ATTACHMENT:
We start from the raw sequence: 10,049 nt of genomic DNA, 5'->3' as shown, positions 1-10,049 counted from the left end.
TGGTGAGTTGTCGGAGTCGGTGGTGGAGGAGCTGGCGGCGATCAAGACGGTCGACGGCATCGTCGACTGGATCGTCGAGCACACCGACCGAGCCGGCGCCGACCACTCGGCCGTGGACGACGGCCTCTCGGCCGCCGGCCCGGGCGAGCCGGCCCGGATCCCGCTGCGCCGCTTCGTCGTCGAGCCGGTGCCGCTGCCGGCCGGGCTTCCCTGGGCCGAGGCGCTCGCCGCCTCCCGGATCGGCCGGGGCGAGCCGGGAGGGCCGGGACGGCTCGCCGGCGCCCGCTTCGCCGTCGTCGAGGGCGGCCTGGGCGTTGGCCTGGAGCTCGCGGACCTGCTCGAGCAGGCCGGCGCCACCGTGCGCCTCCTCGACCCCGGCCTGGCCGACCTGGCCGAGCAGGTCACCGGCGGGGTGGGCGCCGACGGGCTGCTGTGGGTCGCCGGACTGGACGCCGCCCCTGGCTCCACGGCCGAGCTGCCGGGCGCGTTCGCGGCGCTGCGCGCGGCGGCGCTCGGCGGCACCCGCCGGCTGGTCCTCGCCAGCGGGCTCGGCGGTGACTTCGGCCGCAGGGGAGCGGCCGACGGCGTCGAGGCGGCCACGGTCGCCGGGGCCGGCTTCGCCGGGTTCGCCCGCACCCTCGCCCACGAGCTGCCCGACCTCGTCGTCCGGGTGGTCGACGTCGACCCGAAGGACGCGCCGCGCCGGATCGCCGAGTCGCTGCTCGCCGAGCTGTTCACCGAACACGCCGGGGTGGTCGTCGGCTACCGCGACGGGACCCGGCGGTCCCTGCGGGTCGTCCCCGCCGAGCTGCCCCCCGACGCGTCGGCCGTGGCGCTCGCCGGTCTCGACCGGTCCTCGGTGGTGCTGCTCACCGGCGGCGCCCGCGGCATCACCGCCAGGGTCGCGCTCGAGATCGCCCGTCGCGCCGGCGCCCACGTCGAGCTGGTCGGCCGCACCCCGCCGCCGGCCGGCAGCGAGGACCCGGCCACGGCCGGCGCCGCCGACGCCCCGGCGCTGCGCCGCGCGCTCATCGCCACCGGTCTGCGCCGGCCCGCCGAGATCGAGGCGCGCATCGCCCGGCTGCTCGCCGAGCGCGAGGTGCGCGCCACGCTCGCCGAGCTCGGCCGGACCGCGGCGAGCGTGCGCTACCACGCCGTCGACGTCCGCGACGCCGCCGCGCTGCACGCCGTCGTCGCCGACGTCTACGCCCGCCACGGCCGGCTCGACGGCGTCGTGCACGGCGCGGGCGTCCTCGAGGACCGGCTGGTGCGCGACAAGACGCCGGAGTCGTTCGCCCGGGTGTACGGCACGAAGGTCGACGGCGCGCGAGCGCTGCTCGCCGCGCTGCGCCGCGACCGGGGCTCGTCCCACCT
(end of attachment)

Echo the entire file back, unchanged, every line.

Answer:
We start from the raw sequence: 10,049 nt of genomic DNA, 5'->3' as shown, positions 1-10,049 counted from the left end.
TGGTGAGTTGTCGGAGTCGGTGGTGGAGGAGCTGGCGGCGATCAAGACGGTCGACGGCATCGTCGACTGGATCGTCGAGCACACCGACCGAGCCGGCGCCGACCACTCGGCCGTGGACGACGGCCTCTCGGCCGCCGGCCCGGGCGAGCCGGCCCGGATCCCGCTGCGCCGCTTCGTCGTCGAGCCGGTGCCGCTGCCGGCCGGGCTTCCCTGGGCCGAGGCGCTCGCCGCCTCCCGGATCGGCCGGGGCGAGCCGGGAGGGCCGGGACGGCTCGCCGGCGCCCGCTTCGCCGTCGTCGAGGGCGGCCTGGGCGTTGGCCTGGAGCTCGCGGACCTGCTCGAGCAGGCCGGCGCCACCGTGCGCCTCCTCGACCCCGGCCTGGCCGACCTGGCCGAGCAGGTCACCGGCGGGGTGGGCGCCGACGGGCTGCTGTGGGTCGCCGGACTGGACGCCGCCCCTGGCTCCACGGCCGAGCTGCCGGGCGCGTTCGCGGCGCTGCGCGCGGCGGCGCTCGGCGGCACCCGCCGGCTGGTCCTCGCCAGCGGGCTCGGCGGTGACTTCGGCCGCAGGGGAGCGGCCGACGGCGTCGAGGCGGCCACGGTCGCCGGGGCCGGCTTCGCCGGGTTCGCCCGCACCCTCGCCCACGAGCTGCCCGACCTCGTCGTCCGGGTGGTCGACGTCGACCCGAAGGACGCGCCGCGCCGGATCGCCGAGTCGCTGCTCGCCGAGCTGTTCACCGAACACGCCGGGGTGGTCGTCGGCTACCGCGACGGGACCCGGCGGTCCCTGCGGGTCGTCCCCGCCGAGCTGCCCCCCGACGCGTCGGCCGTGGCGCTCGCCGGTCTCGACCGGTCCTCGGTGGTGCTGCTCACCGGCGGCGCCCGCGGCATCACCGCCAGGGTCGCGCTCGAGATCGCCCGTCGCGCCGGCGCCCACGTCGAGCTGGTCGGCCGCACCCCGCCGCCGGCCGGCAGCGAGGACCCGGCCACGGCCGGCGCCGCCGACGCCCCGGCGCTGCGCCGCGCGCTCATCGCCACCGGTCTGCGCCGGCCCGCCGAGATCGAGGCGCGCATCGCCCGGCTGCTCGCCGAGCGCGAGGTGCGCGCCACGCTCGCCGAGCTCGGCCGGACCGCGGCGAGCGTGCGCTACCACGCCGTCGACGTCCGCGACGCCGCCGCGCTGCACGCCGTCGTCGCCGACGTCTACGCCCGCCACGGCCGGCTCGACGGCGTCGTGCACGGCGCGGGCGTCCTCGAGGACCGGCTGGTGCGCGACAAGACGCCGGAGTCGTTCGCCCGGGTGTACGGCACGAAGGTCGACGGCGCGCGAGCGCTGCTCGCCGCGCTGCGCCGCGACCGGGGCTCGTCCCACCT